ISSN (Print) - 0012-9976 | ISSN (Online) - 2349-8846

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Formal Financial Outreach in Rural India

The conventional wisdom is that opening up new branches is the best way to extend outreach of the formal financial sector to rural areas. Using a survey data set, this paper challenges the conventional view by concluding that relatively resource-rich rural households from distant locations availed multiple loans from formal lenders rather than the households located closer to them as often believed.

The author expresses his indebtedness to Samar K Datta and Arnab K Laha for their valuable suggestions leading to the enrichment of this paper. 

He acknowledges the doctoral fellowship and dissertation support grant extended by the Indian Institute of Management, Ahmedabad (IIMA) to him. He is also grateful to Samar K Datta for making available the data set used by the study. The author has also benefited from the comments and suggestions of the participants of the India Finance Conference 2019 (jointly with IIMA) in Ahmedabad.
 

To date, the focus of the literature on financial development has been on two strands. The first strand of inquiry revolves around identifying the determinants of access to financial services from formal institutions. The second strand of empirical investigation evaluates the impact of access to the formal financial sector. Formal financial institutions include both public and private commercial banks, regional rural banks,1 village cooperatives, and their higher tier bodies. However, it is increasingly being accepted by policymakers that access to financial services differs significantly from the outreach of financial services. An economic agent with access to financial sources may not fully utilise these sources due to the high transaction cost involved in doing so (Sriram 2007). While access is defined as the likelihood of receiving the financial service of ones choice, outreach indicates the extent of usage of the financial service by a household (Beck et al 2007).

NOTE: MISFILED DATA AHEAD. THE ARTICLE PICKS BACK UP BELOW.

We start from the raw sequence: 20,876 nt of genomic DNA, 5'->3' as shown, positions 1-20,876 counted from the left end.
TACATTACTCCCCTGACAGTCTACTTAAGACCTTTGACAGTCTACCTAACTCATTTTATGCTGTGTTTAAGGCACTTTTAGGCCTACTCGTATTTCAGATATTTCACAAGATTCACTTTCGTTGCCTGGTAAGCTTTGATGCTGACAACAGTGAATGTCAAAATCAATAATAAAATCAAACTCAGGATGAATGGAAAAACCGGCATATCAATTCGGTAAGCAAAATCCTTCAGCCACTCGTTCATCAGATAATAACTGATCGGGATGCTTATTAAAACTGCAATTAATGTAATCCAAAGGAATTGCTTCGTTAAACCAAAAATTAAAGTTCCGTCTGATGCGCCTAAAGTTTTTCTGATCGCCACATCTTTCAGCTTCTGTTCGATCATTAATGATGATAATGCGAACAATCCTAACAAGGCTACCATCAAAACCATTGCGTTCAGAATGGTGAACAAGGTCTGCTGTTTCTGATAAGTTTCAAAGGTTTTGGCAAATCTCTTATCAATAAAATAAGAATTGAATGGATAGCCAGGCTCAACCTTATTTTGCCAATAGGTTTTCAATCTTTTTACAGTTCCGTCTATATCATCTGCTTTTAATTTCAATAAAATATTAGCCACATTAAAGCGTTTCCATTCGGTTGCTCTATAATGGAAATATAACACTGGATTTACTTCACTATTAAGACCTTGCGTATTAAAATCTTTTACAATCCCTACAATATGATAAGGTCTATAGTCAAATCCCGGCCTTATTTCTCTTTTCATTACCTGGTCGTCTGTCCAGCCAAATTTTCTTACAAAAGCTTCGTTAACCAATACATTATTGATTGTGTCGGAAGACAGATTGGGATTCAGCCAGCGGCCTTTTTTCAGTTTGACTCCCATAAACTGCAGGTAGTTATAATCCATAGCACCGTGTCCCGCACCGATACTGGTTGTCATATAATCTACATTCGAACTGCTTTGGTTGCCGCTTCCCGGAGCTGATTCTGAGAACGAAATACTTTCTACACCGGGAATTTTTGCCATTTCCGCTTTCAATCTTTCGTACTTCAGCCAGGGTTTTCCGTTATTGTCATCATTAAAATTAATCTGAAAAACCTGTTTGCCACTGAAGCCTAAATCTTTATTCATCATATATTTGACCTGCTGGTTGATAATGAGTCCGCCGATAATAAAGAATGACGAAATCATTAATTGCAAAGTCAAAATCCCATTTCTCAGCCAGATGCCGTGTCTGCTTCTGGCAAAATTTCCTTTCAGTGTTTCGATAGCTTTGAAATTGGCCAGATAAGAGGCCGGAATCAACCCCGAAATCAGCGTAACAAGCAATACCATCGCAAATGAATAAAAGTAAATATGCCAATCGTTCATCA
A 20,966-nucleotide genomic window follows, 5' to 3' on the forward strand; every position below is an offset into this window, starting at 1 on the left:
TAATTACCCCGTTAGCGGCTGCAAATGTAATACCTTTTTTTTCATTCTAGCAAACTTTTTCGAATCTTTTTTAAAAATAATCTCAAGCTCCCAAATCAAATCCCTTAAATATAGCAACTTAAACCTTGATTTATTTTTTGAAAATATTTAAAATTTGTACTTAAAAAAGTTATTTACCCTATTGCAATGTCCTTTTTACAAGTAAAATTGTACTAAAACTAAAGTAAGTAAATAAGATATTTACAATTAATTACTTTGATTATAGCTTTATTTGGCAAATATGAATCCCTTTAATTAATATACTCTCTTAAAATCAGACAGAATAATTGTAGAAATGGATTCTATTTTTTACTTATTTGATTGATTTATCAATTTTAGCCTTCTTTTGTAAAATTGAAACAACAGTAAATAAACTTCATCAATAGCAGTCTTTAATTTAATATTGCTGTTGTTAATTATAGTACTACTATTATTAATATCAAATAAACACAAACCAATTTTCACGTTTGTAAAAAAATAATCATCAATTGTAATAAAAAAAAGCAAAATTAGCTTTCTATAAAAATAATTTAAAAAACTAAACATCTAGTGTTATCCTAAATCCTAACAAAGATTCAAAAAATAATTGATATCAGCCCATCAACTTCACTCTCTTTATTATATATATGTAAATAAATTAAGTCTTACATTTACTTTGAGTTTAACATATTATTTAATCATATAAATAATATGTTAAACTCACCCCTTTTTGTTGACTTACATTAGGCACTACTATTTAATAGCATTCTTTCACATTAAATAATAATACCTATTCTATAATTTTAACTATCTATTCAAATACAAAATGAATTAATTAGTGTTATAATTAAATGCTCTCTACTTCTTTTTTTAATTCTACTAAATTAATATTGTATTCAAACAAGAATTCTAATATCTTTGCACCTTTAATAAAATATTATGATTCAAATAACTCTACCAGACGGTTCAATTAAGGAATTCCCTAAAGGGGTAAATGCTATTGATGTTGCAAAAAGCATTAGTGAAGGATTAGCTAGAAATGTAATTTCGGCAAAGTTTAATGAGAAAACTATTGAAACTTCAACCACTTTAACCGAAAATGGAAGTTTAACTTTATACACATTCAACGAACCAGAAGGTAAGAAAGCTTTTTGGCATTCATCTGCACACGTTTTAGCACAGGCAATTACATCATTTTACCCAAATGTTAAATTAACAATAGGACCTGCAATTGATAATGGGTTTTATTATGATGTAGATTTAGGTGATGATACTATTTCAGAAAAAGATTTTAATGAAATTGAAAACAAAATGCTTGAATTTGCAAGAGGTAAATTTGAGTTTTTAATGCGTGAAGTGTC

Outreach was traditionally measured by the ratio of private sector credit to the gross domestic product (GDP). In contrast, Beck et al (2007) proposed additional measures of outreach that include per capita loan accounts and per capita deposit accounts. They surveyed regulatory bodies spread over 99 countries to present country-wise indicators of financial outreach. In another study, Beck et al (2008) consolidated the country-wise barriers to financial sector outreach. Barriers across 62 countries were captured under three broad categories, namely physical access, affordability, and eligibility. Physical access represents locations of branches; affordability includes the minimum balance required to open a savings account or the minimum amount of loan extended by the formal lender and processing fees paid to avail a financial product; and eligibility exhibits the number of documents one needs to submit along with the application. They found that government-owned as well as small-sized banks imposed a higher barrier on customers and limited the outreach of the formal financial sector. Beck et al (2007, 2008) argued that these macro indicators closely reflect harder-to-collect household micro-level data on formal financial sector outreach. Noted exception includes Brewer et al (2014) who explored the choice between single and multiple lenders among the Kansas farms and found that risky farms are more likely to carry banking relationship with multiple lenders to avail loan at the lowest possible cost.

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Published On : 20th Jan, 2024

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